Countries across the globe have started recognizing the rapidly growing financial trend – digital payments and virtual currencies being considered as digital assets (also known as cryptocurrency). Regulations vary from country to country regarding this field. On one hand, some countries are embracing bitcoin and cryptocurrency so dearly, accepting it as a legal tender in their jurisdiction. Whereas, there are various other concerns about the volatility and risks it incurs. Southeast Asian countries mostly fall in the latter segment mentioned here. Malaysia is one such country in South East Asia that has set itself on the path to explore digital currency. The country is resolved to put up a project – Central Bank Digital Currency (CBDC). Let’s see what the Bank Negara Malaysia (BNM) has to say about it.
Malaysia’s Stance With Respect To CBDC
The central bank of Malaysia, Bank Negara Malaysia (BNM) has decided to run a proof-of-concept (POC) project to compute the observations into merits and operations on the personalized virtual currency, that is, the central bank digital currency (CBDC).
The Bank for International Settlements (BIS) categorizes CBDC into two categories: general-purpose and wholesale. A wholesale CBDC is associated with ‘restricted-access digital token’ mostly this is prevalent in the case of financial institutions reserving deposits and securities. General-purpose of CBDC or retail CBDC is for the common people and it is similar to the concept of digital cash.
BNM despises the retail method of Mainland China’s launch of ‘Yuan’. Unlike China or Bahama’s ‘Sand Dollar’, Malaysia is not interested in directly launching CBDC through retail. Instead, it is running this pilot project to study the impact of such an entity and “initially focus on wholesale CBDC”. As per data from Fintech news, in the Fintech Fireside Asia session, Suhaimi Ali, the Director of Financial Development and Innovation at BNM said, “We acknowledge that the CBDC landscape is evolving very rapidly, particularly over the past year due to the rapidly evolving digital assets and payment space which have prompted central banks globally,”
The official mentions that the project has a two-fold motive. Foremost, it wants to assess and be conscious of the merits and risks the CBDC brings along with itself in the system. Another reason being that the regulators want to study the applications and operations of CBDC in the market. In that event earlier mentioned, Suhaimi Ali later adds, “This will help determine the appropriate CBDC design, and then we will be able to assess whether it creates the potential value that we need in the longer term. Then we will be able to build our capabilities.”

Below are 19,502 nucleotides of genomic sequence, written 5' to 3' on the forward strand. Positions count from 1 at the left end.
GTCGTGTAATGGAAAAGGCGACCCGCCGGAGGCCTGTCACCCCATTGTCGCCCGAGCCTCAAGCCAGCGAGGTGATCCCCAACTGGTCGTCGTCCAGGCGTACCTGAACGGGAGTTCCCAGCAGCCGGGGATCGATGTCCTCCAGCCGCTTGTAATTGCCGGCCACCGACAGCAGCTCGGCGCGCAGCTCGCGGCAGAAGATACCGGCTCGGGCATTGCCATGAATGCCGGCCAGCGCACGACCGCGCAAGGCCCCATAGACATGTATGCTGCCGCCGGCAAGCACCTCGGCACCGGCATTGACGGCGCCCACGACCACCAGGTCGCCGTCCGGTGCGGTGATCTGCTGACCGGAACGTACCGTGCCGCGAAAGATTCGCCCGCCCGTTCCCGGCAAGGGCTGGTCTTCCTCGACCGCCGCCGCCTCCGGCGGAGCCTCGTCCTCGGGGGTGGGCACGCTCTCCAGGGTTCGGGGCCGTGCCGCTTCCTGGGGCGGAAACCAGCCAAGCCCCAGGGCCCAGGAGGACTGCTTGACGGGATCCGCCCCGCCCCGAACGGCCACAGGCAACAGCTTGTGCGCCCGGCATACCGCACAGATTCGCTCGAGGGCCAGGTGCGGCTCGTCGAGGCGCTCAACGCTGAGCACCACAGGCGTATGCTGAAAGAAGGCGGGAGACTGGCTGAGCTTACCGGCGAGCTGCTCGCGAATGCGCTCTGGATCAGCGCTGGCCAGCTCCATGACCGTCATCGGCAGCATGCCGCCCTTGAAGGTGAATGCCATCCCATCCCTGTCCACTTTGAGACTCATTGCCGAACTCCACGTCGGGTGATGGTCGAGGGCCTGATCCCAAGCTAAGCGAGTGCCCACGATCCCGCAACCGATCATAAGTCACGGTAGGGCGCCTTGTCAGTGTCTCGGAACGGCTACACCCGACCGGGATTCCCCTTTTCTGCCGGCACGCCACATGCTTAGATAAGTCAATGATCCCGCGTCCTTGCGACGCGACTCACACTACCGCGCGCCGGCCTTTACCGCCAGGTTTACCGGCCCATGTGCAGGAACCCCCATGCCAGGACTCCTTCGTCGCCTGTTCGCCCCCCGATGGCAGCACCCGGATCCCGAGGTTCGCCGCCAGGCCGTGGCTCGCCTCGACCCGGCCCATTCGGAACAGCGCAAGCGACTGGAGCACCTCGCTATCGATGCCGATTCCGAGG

According to an analytic report by Price Waterhouse Cooper (PWC) which states “In Asia, Malaysia is behind its neighbour in the CBDC arena, especially compared to nations such as Cambodia, Thailand, Mainland China, Hong Kong, and Singapore, which have emerged as being amongst the most mature CBDC projects to date”. In another analytic report released by the Bank for International Settlements (BIS) states that “in January 2021 found that about 60% of central banks are conducting experiments or PoC projects, up from 42% in 2019, while 14% are moving forward to development and pilot arrangements”.
Although several countries are already done with the CBDC experiment in their financial ecosystem, such as Singapore. Malaysia’s central bank has made it clear that it has no immediacy to rush the procedure. Hence they haven’t released any set calendar for this project. The respective institution of the country also said, “We will also actively monitor the trend of key indicators with direct impact to our mandates, which may provide useful data points for us to evaluate the merits of CBDC issuance. These include, among others, the level of physical cash usage in Malaysia, the extent to which privately-issued digital assets are used for payments in Malaysia, and the extent to which CBDC is being used to facilitate cross-border trade.”
Due to such a detailed assessment of this digital asset via conducting Malaysia’s POC project, the central bank has also declared its intentions to build an internal capacity and reduce the potential risk as much as possible through informed decisions on CBDC.